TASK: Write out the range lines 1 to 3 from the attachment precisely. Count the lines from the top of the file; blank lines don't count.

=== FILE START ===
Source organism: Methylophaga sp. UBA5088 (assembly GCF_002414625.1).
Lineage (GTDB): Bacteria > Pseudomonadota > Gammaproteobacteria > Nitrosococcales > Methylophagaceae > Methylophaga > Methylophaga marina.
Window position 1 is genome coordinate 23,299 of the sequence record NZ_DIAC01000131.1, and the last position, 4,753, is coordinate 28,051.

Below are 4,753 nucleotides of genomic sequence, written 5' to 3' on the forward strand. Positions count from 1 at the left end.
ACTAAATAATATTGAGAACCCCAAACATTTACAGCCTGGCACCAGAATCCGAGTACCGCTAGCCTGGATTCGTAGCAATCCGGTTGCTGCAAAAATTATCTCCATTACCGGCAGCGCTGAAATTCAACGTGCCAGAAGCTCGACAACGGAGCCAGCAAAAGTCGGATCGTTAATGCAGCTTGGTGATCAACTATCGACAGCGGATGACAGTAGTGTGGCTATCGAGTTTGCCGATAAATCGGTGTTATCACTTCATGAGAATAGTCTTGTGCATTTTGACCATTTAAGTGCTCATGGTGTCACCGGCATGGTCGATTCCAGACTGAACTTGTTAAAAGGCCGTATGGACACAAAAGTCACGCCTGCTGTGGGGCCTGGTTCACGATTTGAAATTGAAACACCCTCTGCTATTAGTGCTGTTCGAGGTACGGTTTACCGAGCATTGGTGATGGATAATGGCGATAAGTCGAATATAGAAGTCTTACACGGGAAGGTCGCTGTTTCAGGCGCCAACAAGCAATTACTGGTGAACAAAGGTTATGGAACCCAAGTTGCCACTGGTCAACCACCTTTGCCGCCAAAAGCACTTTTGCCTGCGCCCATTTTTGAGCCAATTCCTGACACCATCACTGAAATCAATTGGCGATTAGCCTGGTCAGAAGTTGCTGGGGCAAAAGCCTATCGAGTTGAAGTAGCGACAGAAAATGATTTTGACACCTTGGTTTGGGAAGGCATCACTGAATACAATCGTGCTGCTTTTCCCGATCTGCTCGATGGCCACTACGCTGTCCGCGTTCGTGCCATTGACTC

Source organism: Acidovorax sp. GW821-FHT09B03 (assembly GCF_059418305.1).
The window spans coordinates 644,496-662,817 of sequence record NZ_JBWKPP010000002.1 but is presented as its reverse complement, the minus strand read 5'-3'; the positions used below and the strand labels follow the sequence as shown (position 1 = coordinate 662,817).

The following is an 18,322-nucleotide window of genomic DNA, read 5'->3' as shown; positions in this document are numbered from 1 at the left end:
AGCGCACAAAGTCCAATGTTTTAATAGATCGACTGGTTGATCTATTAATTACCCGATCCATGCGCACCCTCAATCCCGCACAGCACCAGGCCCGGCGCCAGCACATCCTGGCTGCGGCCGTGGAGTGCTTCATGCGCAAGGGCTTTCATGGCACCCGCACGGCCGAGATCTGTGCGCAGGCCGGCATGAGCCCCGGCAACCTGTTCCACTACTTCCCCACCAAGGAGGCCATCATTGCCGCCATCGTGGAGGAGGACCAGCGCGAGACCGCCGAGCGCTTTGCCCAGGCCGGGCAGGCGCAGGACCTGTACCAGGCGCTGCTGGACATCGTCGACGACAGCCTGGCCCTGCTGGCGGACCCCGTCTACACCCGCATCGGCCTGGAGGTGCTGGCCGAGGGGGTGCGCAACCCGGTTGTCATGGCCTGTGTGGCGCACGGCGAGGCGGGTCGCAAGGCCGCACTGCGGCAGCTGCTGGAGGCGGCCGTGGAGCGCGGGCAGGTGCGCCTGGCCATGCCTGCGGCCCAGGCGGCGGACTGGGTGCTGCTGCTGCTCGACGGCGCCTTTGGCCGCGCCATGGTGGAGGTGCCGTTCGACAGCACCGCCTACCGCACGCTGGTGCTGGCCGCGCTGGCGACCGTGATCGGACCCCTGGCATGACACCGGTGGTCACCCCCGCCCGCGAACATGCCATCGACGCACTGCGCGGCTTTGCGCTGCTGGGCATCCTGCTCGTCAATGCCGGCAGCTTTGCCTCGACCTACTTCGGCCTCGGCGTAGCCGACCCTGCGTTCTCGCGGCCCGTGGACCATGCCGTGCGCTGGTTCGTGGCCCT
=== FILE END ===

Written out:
Source organism: Methylophaga sp. UBA5088 (assembly GCF_002414625.1).
Lineage (GTDB): Bacteria > Pseudomonadota > Gammaproteobacteria > Nitrosococcales > Methylophagaceae > Methylophaga > Methylophaga marina.
Window position 1 is genome coordinate 23,299 of the sequence record NZ_DIAC01000131.1, and the last position, 4,753, is coordinate 28,051.